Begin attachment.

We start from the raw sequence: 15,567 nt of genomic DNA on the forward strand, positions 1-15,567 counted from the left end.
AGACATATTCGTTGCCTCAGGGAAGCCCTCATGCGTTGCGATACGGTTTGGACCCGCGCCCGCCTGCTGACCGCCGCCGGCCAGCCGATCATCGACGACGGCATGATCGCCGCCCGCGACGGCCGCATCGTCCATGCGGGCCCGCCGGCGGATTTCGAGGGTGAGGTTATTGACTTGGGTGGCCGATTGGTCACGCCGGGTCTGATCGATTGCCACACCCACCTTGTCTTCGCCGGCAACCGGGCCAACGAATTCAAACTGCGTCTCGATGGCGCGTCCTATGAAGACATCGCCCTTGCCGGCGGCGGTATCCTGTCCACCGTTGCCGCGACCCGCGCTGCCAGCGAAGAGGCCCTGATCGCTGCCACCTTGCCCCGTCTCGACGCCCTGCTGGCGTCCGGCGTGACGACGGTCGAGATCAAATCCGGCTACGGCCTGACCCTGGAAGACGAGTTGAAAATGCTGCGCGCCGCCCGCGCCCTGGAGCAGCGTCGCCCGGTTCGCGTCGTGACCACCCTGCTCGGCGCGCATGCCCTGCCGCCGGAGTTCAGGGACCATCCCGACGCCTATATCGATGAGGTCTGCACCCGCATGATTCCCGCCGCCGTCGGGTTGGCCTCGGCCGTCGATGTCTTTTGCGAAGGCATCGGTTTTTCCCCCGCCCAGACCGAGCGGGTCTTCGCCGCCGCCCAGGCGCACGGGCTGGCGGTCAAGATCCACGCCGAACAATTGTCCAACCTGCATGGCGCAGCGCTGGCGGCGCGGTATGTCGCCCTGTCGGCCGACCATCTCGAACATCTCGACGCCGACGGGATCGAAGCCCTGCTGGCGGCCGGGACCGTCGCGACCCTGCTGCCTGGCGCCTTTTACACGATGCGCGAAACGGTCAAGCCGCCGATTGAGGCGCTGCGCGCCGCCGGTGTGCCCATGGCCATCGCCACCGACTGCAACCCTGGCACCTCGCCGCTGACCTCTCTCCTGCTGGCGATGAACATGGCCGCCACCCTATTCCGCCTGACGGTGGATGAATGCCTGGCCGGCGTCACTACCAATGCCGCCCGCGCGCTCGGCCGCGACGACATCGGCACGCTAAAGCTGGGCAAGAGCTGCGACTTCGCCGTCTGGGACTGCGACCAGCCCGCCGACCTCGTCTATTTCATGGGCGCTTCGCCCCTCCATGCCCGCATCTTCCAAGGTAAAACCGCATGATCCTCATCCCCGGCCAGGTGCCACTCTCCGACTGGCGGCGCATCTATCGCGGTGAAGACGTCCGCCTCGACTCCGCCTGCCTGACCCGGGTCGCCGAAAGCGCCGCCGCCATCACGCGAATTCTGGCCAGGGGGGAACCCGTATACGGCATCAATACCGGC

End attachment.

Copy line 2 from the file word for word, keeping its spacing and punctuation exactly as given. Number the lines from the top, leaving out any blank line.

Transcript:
AGACATATTCGTTGCCTCAGGGAAGCCCTCATGCGTTGCGATACGGTTTGGACCCGCGCCCGCCTGCTGACCGCCGCCGGCCAGCCGATCATCGACGACGGCATGATCGCCGCCCGCGACGGCCGCATCGTCCATGCGGGCCCGCCGGCGGATTTCGAGGGTGAGGTTATTGACTTGGGTGGCCGATTGGTCACGCCGGGTCTGATCGATTGCCACACCCACCTTGTCTTCGCCGGCAACCGGGCCAACGAATTCAAACTGCGTCTCGATGGCGCGTCCTATGAAGACATCGCCCTTGCCGGCGGCGGTATCCTGTCCACCGTTGCCGCGACCCGCGCTGCCAGCGAAGAGGCCCTGATCGCTGCCACCTTGCCCCGTCTCGACGCCCTGCTGGCGTCCGGCGTGACGACGGTCGAGATCAAATCCGGCTACGGCCTGACCCTGGAAGACGAGTTGAAAATGCTGCGCGCCGCCCGCGCCCTGGAGCAGCGTCGCCCGGTTCGCGTCGTGACCACCCTGCTCGGCGCGCATGCCCTGCCGCCGGAGTTCAGGGACCATCCCGACGCCTATATCGATGAGGTCTGCACCCGCATGATTCCCGCCGCCGTCGGGTTGGCCTCGGCCGTCGATGTCTTTTGCGAAGGCATCGGTTTTTCCCCCGCCCAGACCGAGCGGGTCTTCGCCGCCGCCCAGGCGCACGGGCTGGCGGTCAAGATCCACGCCGAACAATTGTCCAACCTGCATGGCGCAGCGCTGGCGGCGCGGTATGTCGCCCTGTCGGCCGACCATCTCGAACATCTCGACGCCGACGGGATCGAAGCCCTGCTGGCGGCCGGGACCGTCGCGACCCTGCTGCCTGGCGCCTTTTACACGATGCGCGAAACGGTCAAGCCGCCGATTGAGGCGCTGCGCGCCGCCGGTGTGCCCATGGCCATCGCCACCGACTGCAACCCTGGCACCTCGCCGCTGACCTCTCTCCTGCTGGCGATGAACATGGCCGCCACCCTATTCCGCCTGACGGTGGATGAATGCCTGGCCGGCGTCACTACCAATGCCGCCCGCGCGCTCGGCCGCGACGACATCGGCACGCTAAAGCTGGGCAAGAGCTGCGACTTCGCCGTCTGGGACTGCGACCAGCCCGCCGACCTCGTCTATTTCATGGGCGCTTCGCCCCTCCATGCCCGCATCTTCCAAGGTAAAACCGCATGATCCTCATCCCCGGCCAGGTGCCACTCTCCGACTGGCGGCGCATCTATCGCGGTGAAGACGTCCGCCTCGACTCCGCCTGCCTGACCCGGGTCGCCGAAAGCGCCGCCGCCATCACGCGAATTCTGGCCAGGGGGGAACCCGTATACGGCATCAATACCGGC